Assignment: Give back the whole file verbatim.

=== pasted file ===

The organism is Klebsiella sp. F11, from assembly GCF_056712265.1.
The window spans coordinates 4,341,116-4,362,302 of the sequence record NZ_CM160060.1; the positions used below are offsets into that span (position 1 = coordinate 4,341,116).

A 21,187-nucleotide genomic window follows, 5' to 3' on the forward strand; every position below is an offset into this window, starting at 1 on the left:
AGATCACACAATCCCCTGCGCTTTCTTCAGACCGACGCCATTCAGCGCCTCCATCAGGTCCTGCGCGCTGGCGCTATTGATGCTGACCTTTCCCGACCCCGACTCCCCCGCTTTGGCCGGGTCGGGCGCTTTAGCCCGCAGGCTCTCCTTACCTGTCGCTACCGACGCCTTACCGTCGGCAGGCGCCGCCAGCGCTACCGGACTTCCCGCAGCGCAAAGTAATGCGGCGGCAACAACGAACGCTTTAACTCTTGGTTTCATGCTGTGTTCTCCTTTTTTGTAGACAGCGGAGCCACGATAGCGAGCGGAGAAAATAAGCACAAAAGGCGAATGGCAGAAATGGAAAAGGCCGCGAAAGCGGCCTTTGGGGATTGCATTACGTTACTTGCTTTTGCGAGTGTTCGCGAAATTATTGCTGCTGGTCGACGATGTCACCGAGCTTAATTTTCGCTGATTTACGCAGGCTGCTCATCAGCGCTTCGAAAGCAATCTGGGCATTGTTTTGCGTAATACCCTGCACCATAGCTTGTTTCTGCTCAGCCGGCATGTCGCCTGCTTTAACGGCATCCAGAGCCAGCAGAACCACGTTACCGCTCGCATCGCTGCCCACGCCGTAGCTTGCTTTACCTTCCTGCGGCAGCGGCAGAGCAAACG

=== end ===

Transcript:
The organism is Klebsiella sp. F11, from assembly GCF_056712265.1.
The window spans coordinates 4,341,116-4,362,302 of the sequence record NZ_CM160060.1; the positions used below are offsets into that span (position 1 = coordinate 4,341,116).

A 21,187-nucleotide genomic window follows, 5' to 3' on the forward strand; every position below is an offset into this window, starting at 1 on the left:
AGATCACACAATCCCCTGCGCTTTCTTCAGACCGACGCCATTCAGCGCCTCCATCAGGTCCTGCGCGCTGGCGCTATTGATGCTGACCTTTCCCGACCCCGACTCCCCCGCTTTGGCCGGGTCGGGCGCTTTAGCCCGCAGGCTCTCCTTACCTGTCGCTACCGACGCCTTACCGTCGGCAGGCGCCGCCAGCGCTACCGGACTTCCCGCAGCGCAAAGTAATGCGGCGGCAACAACGAACGCTTTAACTCTTGGTTTCATGCTGTGTTCTCCTTTTTTGTAGACAGCGGAGCCACGATAGCGAGCGGAGAAAATAAGCACAAAAGGCGAATGGCAGAAATGGAAAAGGCCGCGAAAGCGGCCTTTGGGGATTGCATTACGTTACTTGCTTTTGCGAGTGTTCGCGAAATTATTGCTGCTGGTCGACGATGTCACCGAGCTTAATTTTCGCTGATTTACGCAGGCTGCTCATCAGCGCTTCGAAAGCAATCTGGGCATTGTTTTGCGTAATACCCTGCACCATAGCTTGTTTCTGCTCAGCCGGCATGTCGCCTGCTTTAACGGCATCCAGAGCCAGCAGAACCACGTTACCGCTCGCATCGCTGCCCACGCCGTAGCTTGCTTTACCTTCCTGCGGCAGCGGCAGAGCAAACG